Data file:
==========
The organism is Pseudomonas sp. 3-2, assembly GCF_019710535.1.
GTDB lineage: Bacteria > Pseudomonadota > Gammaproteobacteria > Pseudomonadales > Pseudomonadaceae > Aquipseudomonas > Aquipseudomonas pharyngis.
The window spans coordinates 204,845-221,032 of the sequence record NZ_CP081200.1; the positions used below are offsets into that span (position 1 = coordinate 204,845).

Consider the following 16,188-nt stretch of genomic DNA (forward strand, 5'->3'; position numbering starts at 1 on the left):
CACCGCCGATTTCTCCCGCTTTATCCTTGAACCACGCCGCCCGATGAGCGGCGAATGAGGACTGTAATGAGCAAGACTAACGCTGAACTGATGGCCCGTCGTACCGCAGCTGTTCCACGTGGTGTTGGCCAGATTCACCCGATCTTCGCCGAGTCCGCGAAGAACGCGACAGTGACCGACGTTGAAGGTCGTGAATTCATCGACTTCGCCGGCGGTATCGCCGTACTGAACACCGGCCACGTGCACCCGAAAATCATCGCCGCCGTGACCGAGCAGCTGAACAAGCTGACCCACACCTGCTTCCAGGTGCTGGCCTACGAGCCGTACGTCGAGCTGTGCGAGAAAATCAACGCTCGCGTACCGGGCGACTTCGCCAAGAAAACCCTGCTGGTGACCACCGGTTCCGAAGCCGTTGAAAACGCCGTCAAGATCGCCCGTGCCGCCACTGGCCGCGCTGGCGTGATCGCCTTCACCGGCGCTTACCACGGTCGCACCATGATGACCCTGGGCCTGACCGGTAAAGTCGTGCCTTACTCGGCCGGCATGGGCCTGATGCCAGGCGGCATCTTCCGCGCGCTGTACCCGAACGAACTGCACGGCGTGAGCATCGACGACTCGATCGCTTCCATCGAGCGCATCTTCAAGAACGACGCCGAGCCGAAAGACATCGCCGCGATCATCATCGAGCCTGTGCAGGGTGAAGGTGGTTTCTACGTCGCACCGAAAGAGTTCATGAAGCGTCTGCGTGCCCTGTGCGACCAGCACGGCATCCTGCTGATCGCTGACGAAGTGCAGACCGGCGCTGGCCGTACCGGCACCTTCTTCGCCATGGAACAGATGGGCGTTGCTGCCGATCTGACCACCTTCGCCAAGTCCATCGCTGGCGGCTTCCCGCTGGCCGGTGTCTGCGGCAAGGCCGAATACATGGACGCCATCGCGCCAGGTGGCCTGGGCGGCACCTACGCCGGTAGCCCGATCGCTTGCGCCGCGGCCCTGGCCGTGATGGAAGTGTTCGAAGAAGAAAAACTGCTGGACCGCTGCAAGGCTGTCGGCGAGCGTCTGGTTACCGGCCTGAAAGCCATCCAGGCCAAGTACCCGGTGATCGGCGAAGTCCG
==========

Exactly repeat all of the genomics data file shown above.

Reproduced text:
The organism is Pseudomonas sp. 3-2, assembly GCF_019710535.1.
GTDB lineage: Bacteria > Pseudomonadota > Gammaproteobacteria > Pseudomonadales > Pseudomonadaceae > Aquipseudomonas > Aquipseudomonas pharyngis.
The window spans coordinates 204,845-221,032 of the sequence record NZ_CP081200.1; the positions used below are offsets into that span (position 1 = coordinate 204,845).

Consider the following 16,188-nt stretch of genomic DNA (forward strand, 5'->3'; position numbering starts at 1 on the left):
CACCGCCGATTTCTCCCGCTTTATCCTTGAACCACGCCGCCCGATGAGCGGCGAATGAGGACTGTAATGAGCAAGACTAACGCTGAACTGATGGCCCGTCGTACCGCAGCTGTTCCACGTGGTGTTGGCCAGATTCACCCGATCTTCGCCGAGTCCGCGAAGAACGCGACAGTGACCGACGTTGAAGGTCGTGAATTCATCGACTTCGCCGGCGGTATCGCCGTACTGAACACCGGCCACGTGCACCCGAAAATCATCGCCGCCGTGACCGAGCAGCTGAACAAGCTGACCCACACCTGCTTCCAGGTGCTGGCCTACGAGCCGTACGTCGAGCTGTGCGAGAAAATCAACGCTCGCGTACCGGGCGACTTCGCCAAGAAAACCCTGCTGGTGACCACCGGTTCCGAAGCCGTTGAAAACGCCGTCAAGATCGCCCGTGCCGCCACTGGCCGCGCTGGCGTGATCGCCTTCACCGGCGCTTACCACGGTCGCACCATGATGACCCTGGGCCTGACCGGTAAAGTCGTGCCTTACTCGGCCGGCATGGGCCTGATGCCAGGCGGCATCTTCCGCGCGCTGTACCCGAACGAACTGCACGGCGTGAGCATCGACGACTCGATCGCTTCCATCGAGCGCATCTTCAAGAACGACGCCGAGCCGAAAGACATCGCCGCGATCATCATCGAGCCTGTGCAGGGTGAAGGTGGTTTCTACGTCGCACCGAAAGAGTTCATGAAGCGTCTGCGTGCCCTGTGCGACCAGCACGGCATCCTGCTGATCGCTGACGAAGTGCAGACCGGCGCTGGCCGTACCGGCACCTTCTTCGCCATGGAACAGATGGGCGTTGCTGCCGATCTGACCACCTTCGCCAAGTCCATCGCTGGCGGCTTCCCGCTGGCCGGTGTCTGCGGCAAGGCCGAATACATGGACGCCATCGCGCCAGGTGGCCTGGGCGGCACCTACGCCGGTAGCCCGATCGCTTGCGCCGCGGCCCTGGCCGTGATGGAAGTGTTCGAAGAAGAAAAACTGCTGGACCGCTGCAAGGCTGTCGGCGAGCGTCTGGTTACCGGCCTGAAAGCCATCCAGGCCAAGTACCCGGTGATCGGCGAAGTCCG